Commuting to UCD is a struggle for most students, but not all students have a 117 minute commute like Ruth Ennis. She recounts her experience of travelling to UCD every day, and what makes it worth it.
I’ve lived in the same house for the past 15 years of my life in a numbingly beautiful rural area. I’m not quite placed in the middle of the boglands or surrounded by dozens of farms enclosing hundreds of cattle. I do, however, live surrounded by large, imposing fields, near a few detatched neighbours. The house is on a sturdy but quiet road in a lovely area I am glad to call home.
I commute an average four days a week (an improvement from my five day week in first year) from my home to UCD. That journey takes an estimated two hours every day. I wake up a half hour, the latest, before I leave the house. I am lucky to have a dedicated mother to drive me for ten minutes to the nearest bus stop. I get the first stop of my first bus onto Nassau Street, taking an hour and ten minutes. Then we, myself and the countless other students I frequently meet in the city centre get the first bus we see to UCD, usually taking thirty minutes. I am not in the slightest bit ashamed to admit I cling desperately onto the hope that the 145 that goes over the bypass into the campus road will appear magically, in order to escape that dreaded two-minute-longer walk into the college. Seeing as I am one step away from living in the student centre of UCD, the walk takes an average of five minutes (seven minutes if I decide to wear heels). 117 minutes from my front door to the entrance of a campus building.
The commute is a practicality. I fought tooth and nail against its existence for the majority of my first year, and still do fantasise about having the superpower of teleportation. The ever-increasing bus fares act as a painful reminder that it is still cheaper than digs or on-campus accommodation. Ironically, I would rather save this money to travel in the future; just hopefully not with Dublin Bus.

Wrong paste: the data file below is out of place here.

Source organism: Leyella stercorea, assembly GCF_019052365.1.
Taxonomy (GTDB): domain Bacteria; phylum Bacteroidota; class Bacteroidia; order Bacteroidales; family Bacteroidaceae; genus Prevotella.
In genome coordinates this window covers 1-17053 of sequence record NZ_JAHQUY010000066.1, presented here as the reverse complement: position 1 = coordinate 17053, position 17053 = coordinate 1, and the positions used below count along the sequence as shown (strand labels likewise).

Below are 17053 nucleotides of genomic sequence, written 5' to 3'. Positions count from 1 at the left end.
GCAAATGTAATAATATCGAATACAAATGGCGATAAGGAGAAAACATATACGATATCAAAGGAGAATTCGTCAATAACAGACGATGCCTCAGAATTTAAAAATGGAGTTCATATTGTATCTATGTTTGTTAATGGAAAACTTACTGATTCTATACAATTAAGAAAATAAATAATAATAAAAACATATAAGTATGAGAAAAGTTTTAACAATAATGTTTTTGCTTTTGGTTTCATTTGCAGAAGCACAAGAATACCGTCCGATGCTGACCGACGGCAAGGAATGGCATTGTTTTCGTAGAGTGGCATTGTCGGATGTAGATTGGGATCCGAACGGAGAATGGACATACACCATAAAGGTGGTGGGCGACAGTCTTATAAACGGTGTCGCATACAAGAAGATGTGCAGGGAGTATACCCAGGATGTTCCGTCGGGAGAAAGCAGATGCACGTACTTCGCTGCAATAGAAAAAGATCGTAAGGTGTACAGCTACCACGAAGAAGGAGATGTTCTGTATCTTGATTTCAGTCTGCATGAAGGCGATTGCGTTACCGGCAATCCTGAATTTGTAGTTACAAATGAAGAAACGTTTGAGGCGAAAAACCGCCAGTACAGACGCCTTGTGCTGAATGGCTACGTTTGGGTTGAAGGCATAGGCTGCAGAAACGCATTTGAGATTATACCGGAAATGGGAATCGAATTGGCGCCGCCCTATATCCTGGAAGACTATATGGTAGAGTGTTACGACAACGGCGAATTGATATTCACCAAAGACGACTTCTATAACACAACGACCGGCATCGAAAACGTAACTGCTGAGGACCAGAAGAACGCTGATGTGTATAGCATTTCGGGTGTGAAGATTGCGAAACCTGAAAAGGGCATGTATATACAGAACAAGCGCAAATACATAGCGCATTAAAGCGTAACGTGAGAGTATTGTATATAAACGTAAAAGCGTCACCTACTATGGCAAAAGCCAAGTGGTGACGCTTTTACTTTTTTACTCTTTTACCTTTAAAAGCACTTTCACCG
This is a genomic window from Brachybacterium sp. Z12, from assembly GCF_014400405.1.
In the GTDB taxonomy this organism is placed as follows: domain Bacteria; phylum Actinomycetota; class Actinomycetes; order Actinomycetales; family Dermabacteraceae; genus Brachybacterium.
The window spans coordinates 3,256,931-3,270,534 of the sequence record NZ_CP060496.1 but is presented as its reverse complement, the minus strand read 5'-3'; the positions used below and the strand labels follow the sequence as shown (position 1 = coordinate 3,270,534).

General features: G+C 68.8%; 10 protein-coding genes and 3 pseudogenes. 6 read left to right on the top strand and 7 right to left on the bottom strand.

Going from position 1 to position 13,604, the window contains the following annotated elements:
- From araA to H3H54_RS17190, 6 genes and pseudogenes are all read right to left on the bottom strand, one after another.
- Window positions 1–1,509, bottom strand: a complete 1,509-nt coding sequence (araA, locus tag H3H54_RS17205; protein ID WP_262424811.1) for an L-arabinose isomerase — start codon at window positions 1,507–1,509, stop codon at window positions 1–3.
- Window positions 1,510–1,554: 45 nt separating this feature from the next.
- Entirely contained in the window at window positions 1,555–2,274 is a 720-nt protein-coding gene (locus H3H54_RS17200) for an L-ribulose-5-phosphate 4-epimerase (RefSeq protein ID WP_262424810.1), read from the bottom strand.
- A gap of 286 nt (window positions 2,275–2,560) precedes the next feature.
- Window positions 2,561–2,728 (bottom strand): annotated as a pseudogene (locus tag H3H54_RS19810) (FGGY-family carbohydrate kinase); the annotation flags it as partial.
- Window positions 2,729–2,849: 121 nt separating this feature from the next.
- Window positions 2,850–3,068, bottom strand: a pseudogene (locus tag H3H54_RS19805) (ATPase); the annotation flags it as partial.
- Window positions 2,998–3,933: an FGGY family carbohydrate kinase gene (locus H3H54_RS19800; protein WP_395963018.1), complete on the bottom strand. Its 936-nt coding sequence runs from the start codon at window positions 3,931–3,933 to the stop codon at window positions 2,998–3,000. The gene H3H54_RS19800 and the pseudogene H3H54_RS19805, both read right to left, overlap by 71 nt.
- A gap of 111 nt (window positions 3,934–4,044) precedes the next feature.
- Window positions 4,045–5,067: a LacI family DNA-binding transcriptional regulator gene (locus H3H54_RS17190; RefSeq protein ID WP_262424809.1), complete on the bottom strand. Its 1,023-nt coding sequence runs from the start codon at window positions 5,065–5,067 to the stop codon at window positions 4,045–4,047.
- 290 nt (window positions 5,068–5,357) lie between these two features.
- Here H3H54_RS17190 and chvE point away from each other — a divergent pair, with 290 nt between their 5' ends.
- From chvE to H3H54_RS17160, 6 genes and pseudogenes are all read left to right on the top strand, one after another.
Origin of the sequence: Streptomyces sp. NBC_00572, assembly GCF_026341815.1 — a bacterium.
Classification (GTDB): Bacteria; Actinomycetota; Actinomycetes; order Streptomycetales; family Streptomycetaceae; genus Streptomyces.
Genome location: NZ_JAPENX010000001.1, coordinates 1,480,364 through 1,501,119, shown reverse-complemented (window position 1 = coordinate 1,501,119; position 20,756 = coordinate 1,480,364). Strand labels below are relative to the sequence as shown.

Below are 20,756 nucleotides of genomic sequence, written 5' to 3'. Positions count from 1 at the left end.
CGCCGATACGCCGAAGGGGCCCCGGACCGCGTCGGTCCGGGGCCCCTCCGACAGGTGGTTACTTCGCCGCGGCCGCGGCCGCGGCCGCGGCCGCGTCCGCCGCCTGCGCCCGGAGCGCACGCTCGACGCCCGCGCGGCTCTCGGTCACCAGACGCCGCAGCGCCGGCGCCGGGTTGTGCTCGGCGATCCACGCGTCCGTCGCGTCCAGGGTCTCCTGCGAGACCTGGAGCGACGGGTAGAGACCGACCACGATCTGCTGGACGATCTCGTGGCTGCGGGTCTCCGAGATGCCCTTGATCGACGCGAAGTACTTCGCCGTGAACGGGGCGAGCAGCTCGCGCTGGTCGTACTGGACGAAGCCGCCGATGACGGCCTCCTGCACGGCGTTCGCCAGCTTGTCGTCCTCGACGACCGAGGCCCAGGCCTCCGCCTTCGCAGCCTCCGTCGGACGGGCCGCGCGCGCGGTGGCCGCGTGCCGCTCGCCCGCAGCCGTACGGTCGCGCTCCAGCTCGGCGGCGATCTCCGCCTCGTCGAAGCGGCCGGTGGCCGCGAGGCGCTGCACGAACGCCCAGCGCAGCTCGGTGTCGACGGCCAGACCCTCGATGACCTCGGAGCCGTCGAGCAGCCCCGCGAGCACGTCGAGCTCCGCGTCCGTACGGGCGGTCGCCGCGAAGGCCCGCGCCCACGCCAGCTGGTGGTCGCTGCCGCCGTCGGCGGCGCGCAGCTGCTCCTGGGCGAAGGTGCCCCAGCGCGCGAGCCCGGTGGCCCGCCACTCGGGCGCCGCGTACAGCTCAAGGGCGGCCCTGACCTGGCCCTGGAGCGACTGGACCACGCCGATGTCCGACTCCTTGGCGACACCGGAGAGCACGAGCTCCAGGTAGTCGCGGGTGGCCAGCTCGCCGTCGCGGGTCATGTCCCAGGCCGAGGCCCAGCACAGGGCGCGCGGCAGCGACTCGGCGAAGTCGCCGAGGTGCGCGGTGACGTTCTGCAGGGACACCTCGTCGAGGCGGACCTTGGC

I don’t deny that getting up at 6am for a 9am lecture causes me to question the sadism of my education. I don’t deny that it infuriates me to no end that I am expected to remain punctual for a class two hours away from me, whilst those who live on campus fail to make it to their third lecture. I don’t deny that I spend as much time on campus as I can to make the commute worthwhile, resulting in the occasional thirteen hour days away from home. I don’t deny that I despise the commute. But I also don’t deny it is worth every single second of it.
I am lucky enough to study an arts degree that summarises what I want to do for the rest of my life. I am so lucky that I can travel to study what I genuinely love learning about every single day, rather than settling for a course, 10 minutes from my house in a subject I know I will detest in my thirties. I am lucky to have the chance to travel to a college that is incredibly privileged, from its education standards to its treatment of its students. I am lucky to love what I do with my college years.
I have good friends who repeatedly let me stay in their Dublin homes so I can experience the typical student nights out. I am lucky to be heavily involved with such a brilliant society (or five) that give me cause and inspiration to work beyond my degree. I have made memories that I can reflect fondly upon during the bus journey home.
I am lucky for a number of reasons that make the commute worth it. I come home to my darling cat and dog every day, who I would miss beyond belief (if you live away from home, you will understand that their welcome home is so worth it). I come home to home cooked meals every day in my desperate attempts to avoid pizza takeaway. I am lucky to come home and hear the silly, funny stories of my family in person, which are never quite the same on WhatsApp. I get to go home to my own bed, only to be rudely wakened by the dog the next morning.
The age-old question does pop up frequently; which is better, the city or the countryside? If I’m honest, I would learn towards the city life, solely based on the fact that it is a relatively new concept to me. But I love my rural home and return to it for good reason. It is my home and this is the unchangeable fact that no amount of frozen yoghurt will tempt me to abandon.